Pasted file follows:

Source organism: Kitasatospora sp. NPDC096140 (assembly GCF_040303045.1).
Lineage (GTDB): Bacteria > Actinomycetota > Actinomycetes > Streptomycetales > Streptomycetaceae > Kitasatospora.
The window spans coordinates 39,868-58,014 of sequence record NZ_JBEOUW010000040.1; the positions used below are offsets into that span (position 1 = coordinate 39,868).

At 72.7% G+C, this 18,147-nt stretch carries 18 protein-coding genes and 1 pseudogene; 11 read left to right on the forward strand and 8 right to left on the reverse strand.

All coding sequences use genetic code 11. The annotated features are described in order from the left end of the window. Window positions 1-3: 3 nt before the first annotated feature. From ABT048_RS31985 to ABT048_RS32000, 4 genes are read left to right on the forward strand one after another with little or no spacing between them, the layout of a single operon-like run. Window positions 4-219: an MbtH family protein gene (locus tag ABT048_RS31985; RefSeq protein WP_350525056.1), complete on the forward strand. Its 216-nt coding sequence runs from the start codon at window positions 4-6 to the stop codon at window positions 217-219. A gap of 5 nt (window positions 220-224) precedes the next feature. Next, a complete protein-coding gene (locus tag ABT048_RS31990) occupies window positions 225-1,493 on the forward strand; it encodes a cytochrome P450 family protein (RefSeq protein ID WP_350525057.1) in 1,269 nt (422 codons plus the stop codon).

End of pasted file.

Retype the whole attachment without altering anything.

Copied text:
Source organism: Kitasatospora sp. NPDC096140 (assembly GCF_040303045.1).
Lineage (GTDB): Bacteria > Actinomycetota > Actinomycetes > Streptomycetales > Streptomycetaceae > Kitasatospora.
The window spans coordinates 39,868-58,014 of sequence record NZ_JBEOUW010000040.1; the positions used below are offsets into that span (position 1 = coordinate 39,868).

At 72.7% G+C, this 18,147-nt stretch carries 18 protein-coding genes and 1 pseudogene; 11 read left to right on the forward strand and 8 right to left on the reverse strand.

All coding sequences use genetic code 11. The annotated features are described in order from the left end of the window. Window positions 1-3: 3 nt before the first annotated feature. From ABT048_RS31985 to ABT048_RS32000, 4 genes are read left to right on the forward strand one after another with little or no spacing between them, the layout of a single operon-like run. Window positions 4-219: an MbtH family protein gene (locus tag ABT048_RS31985; RefSeq protein WP_350525056.1), complete on the forward strand. Its 216-nt coding sequence runs from the start codon at window positions 4-6 to the stop codon at window positions 217-219. A gap of 5 nt (window positions 220-224) precedes the next feature. Next, a complete protein-coding gene (locus tag ABT048_RS31990) occupies window positions 225-1,493 on the forward strand; it encodes a cytochrome P450 family protein (RefSeq protein ID WP_350525057.1) in 1,269 nt (422 codons plus the stop codon).